Bentley Commerce fund development in DR in exchange for suites

Bentley Commerce Corporation’s new Corporate Trade Group will provide US$5 million in cash equivalent trade credit funding to a Caribbean resort in exchange for an equal amount of resort condos, suites and rooms that it plans to re-market for cash to holiday and resort travellers. Bentley Commerce will also market a portion of the room inventory through its Bentley Crump Barter Network of 180 independent trade exchanges with about 50,000 companies that trade through them, to expand trade opportunities available to its members.

Bentley Commerce’s first trade credit funding of a resort, was engineered together with Intertrade Capital Group, its strategic alliance partner. It will assist a U.S. based company that specialises in resort and hotel development to complete one of its Caribbean resorts located on the North Coast of the Dominican Republic near Cabarete.

It includes a 340-acre master-planned residential beach-front resort community, a 180 all-suite condo-hotel and conference center, plus approximately 300 homesites, an 18-hole golf course, sites for additional hotels, a commercial shopping center and casino.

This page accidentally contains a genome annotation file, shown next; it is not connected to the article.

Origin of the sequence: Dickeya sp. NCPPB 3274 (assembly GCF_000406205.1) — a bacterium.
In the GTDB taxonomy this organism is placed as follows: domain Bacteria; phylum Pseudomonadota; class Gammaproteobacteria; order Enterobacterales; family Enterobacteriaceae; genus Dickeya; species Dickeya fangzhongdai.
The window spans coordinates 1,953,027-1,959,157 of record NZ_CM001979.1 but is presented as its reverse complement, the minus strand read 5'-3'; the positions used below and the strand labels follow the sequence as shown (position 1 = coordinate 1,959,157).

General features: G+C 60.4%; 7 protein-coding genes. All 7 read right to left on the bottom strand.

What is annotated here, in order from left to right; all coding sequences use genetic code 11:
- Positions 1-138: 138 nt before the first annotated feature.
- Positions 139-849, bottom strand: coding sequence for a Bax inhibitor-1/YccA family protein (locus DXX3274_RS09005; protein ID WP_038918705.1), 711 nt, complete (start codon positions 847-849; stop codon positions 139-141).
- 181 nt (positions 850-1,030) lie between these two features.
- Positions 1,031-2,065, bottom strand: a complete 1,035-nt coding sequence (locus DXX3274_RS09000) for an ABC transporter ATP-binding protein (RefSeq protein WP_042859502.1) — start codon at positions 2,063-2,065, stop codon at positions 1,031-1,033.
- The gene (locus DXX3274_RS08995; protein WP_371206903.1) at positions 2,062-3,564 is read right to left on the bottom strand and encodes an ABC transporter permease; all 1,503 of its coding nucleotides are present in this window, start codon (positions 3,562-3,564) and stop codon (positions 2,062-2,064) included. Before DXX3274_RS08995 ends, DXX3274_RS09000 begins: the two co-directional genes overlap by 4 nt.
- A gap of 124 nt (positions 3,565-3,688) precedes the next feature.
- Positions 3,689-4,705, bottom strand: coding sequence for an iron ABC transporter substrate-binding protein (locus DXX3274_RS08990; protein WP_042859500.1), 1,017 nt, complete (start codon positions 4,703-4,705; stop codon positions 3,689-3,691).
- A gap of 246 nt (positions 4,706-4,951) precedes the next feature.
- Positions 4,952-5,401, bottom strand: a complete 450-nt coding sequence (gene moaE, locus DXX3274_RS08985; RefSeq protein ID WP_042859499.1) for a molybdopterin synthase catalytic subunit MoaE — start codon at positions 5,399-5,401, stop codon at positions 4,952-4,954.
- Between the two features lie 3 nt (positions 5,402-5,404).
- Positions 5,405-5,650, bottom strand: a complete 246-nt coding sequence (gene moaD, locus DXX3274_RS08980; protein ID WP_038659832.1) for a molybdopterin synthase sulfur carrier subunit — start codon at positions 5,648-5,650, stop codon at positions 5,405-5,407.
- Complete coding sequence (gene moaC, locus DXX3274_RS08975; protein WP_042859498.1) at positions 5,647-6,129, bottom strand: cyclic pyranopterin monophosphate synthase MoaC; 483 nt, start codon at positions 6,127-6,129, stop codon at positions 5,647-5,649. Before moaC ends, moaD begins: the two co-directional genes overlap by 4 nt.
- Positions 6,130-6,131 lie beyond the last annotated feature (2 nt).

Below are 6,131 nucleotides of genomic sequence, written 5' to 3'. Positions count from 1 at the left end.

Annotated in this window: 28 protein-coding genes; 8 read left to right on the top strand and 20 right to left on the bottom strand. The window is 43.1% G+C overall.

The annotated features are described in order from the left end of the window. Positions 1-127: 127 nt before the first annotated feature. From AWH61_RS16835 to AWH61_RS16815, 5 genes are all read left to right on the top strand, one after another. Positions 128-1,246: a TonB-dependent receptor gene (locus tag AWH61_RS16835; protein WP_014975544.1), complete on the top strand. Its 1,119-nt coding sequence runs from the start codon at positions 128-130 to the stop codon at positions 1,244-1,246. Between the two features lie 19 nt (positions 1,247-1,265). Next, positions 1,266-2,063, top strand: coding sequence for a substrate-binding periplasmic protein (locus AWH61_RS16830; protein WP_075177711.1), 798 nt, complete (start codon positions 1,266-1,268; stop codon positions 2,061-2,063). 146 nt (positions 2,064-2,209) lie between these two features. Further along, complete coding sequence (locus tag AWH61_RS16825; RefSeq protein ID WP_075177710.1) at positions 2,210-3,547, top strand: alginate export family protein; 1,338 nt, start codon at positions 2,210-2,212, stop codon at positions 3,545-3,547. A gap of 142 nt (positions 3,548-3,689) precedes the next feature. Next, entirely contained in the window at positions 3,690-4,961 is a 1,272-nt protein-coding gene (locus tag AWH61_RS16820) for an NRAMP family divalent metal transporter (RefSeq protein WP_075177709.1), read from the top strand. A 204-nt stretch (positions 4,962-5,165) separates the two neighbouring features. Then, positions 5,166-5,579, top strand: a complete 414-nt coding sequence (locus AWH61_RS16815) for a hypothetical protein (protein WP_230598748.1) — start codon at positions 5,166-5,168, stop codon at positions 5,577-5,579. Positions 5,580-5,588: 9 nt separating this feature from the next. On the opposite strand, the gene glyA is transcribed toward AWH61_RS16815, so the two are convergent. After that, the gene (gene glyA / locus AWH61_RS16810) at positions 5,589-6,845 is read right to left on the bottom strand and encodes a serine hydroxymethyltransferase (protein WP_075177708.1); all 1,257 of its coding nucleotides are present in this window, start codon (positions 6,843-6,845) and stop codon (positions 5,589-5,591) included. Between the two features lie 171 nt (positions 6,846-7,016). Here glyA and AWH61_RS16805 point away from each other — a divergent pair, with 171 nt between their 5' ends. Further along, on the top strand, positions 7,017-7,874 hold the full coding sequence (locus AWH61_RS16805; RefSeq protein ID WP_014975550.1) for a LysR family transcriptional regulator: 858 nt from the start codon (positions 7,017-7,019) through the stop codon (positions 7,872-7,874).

“When the project is completed,” said Bruce Kamm, Bentley Commerce’s CEO and the Managing Director of its Corporate Trade Group, “Bentley Commerce will sell most of its acquired inventory of condos and room nights for cash, which we believe will result in substantial revenue. We will also market some of the room nights for trade dollars. Our hospitality trade credit funding initiative will also provide us with an inside track on resort hotel rooms for barter, one of the most demanded areas of personal and cooperate barter, as well as present us with excellent opportunities to obtain equity positions in new resorts.

“Bentley’s Hospitality trade credit funding initiative is an extraordinary opportunity for resorts and hotels requiring financing for property development, refurbishment and renovations to offset and reduce their cash requirements,” Mr. Kamm concluded. “It allows the hospitality companies to pay a significant portion of their capital improvements, interest free with their own excess room capacity or future sales.”

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